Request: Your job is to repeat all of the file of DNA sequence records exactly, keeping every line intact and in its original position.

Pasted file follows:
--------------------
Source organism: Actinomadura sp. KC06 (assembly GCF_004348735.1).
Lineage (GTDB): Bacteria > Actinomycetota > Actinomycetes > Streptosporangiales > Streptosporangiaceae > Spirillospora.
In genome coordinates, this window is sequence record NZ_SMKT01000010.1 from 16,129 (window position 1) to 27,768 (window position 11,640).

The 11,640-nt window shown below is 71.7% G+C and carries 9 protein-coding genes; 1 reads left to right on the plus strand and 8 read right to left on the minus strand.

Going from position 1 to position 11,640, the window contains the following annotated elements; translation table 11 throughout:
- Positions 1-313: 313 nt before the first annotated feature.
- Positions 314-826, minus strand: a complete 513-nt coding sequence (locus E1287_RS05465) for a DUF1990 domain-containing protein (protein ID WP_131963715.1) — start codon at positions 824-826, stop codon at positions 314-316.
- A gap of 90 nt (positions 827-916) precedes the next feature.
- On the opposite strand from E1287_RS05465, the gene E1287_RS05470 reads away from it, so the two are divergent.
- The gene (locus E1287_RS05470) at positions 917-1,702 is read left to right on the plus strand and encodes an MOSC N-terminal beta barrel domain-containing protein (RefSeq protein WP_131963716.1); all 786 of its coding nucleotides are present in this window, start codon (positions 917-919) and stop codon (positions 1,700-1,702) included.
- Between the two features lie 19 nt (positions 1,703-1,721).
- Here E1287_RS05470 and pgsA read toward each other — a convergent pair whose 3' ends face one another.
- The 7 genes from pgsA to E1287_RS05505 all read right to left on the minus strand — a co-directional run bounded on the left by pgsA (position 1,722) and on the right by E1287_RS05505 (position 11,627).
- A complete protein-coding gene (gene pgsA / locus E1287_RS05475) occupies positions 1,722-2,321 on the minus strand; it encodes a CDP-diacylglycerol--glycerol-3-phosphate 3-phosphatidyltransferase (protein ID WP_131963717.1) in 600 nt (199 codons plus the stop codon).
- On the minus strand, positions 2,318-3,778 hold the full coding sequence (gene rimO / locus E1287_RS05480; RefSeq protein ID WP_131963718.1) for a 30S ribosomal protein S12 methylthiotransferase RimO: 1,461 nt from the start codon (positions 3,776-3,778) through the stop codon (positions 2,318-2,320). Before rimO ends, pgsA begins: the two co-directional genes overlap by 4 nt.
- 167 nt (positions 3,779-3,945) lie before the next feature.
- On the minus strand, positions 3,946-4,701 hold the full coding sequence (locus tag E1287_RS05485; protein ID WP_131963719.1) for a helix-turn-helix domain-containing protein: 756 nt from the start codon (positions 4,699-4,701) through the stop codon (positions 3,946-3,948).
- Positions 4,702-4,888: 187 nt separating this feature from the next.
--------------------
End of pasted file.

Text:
Source organism: Actinomadura sp. KC06 (assembly GCF_004348735.1).
Lineage (GTDB): Bacteria > Actinomycetota > Actinomycetes > Streptosporangiales > Streptosporangiaceae > Spirillospora.
In genome coordinates, this window is sequence record NZ_SMKT01000010.1 from 16,129 (window position 1) to 27,768 (window position 11,640).

The 11,640-nt window shown below is 71.7% G+C and carries 9 protein-coding genes; 1 reads left to right on the plus strand and 8 read right to left on the minus strand.

Going from position 1 to position 11,640, the window contains the following annotated elements; translation table 11 throughout:
- Positions 1-313: 313 nt before the first annotated feature.
- Positions 314-826, minus strand: a complete 513-nt coding sequence (locus E1287_RS05465) for a DUF1990 domain-containing protein (protein ID WP_131963715.1) — start codon at positions 824-826, stop codon at positions 314-316.
- A gap of 90 nt (positions 827-916) precedes the next feature.
- On the opposite strand from E1287_RS05465, the gene E1287_RS05470 reads away from it, so the two are divergent.
- The gene (locus E1287_RS05470) at positions 917-1,702 is read left to right on the plus strand and encodes an MOSC N-terminal beta barrel domain-containing protein (RefSeq protein WP_131963716.1); all 786 of its coding nucleotides are present in this window, start codon (positions 917-919) and stop codon (positions 1,700-1,702) included.
- Between the two features lie 19 nt (positions 1,703-1,721).
- Here E1287_RS05470 and pgsA read toward each other — a convergent pair whose 3' ends face one another.
- The 7 genes from pgsA to E1287_RS05505 all read right to left on the minus strand — a co-directional run bounded on the left by pgsA (position 1,722) and on the right by E1287_RS05505 (position 11,627).
- A complete protein-coding gene (gene pgsA / locus E1287_RS05475) occupies positions 1,722-2,321 on the minus strand; it encodes a CDP-diacylglycerol--glycerol-3-phosphate 3-phosphatidyltransferase (protein ID WP_131963717.1) in 600 nt (199 codons plus the stop codon).
- On the minus strand, positions 2,318-3,778 hold the full coding sequence (gene rimO / locus E1287_RS05480; RefSeq protein ID WP_131963718.1) for a 30S ribosomal protein S12 methylthiotransferase RimO: 1,461 nt from the start codon (positions 3,776-3,778) through the stop codon (positions 2,318-2,320). Before rimO ends, pgsA begins: the two co-directional genes overlap by 4 nt.
- 167 nt (positions 3,779-3,945) lie before the next feature.
- On the minus strand, positions 3,946-4,701 hold the full coding sequence (locus tag E1287_RS05485; protein ID WP_131963719.1) for a helix-turn-helix domain-containing protein: 756 nt from the start codon (positions 4,699-4,701) through the stop codon (positions 3,946-3,948).
- Positions 4,702-4,888: 187 nt separating this feature from the next.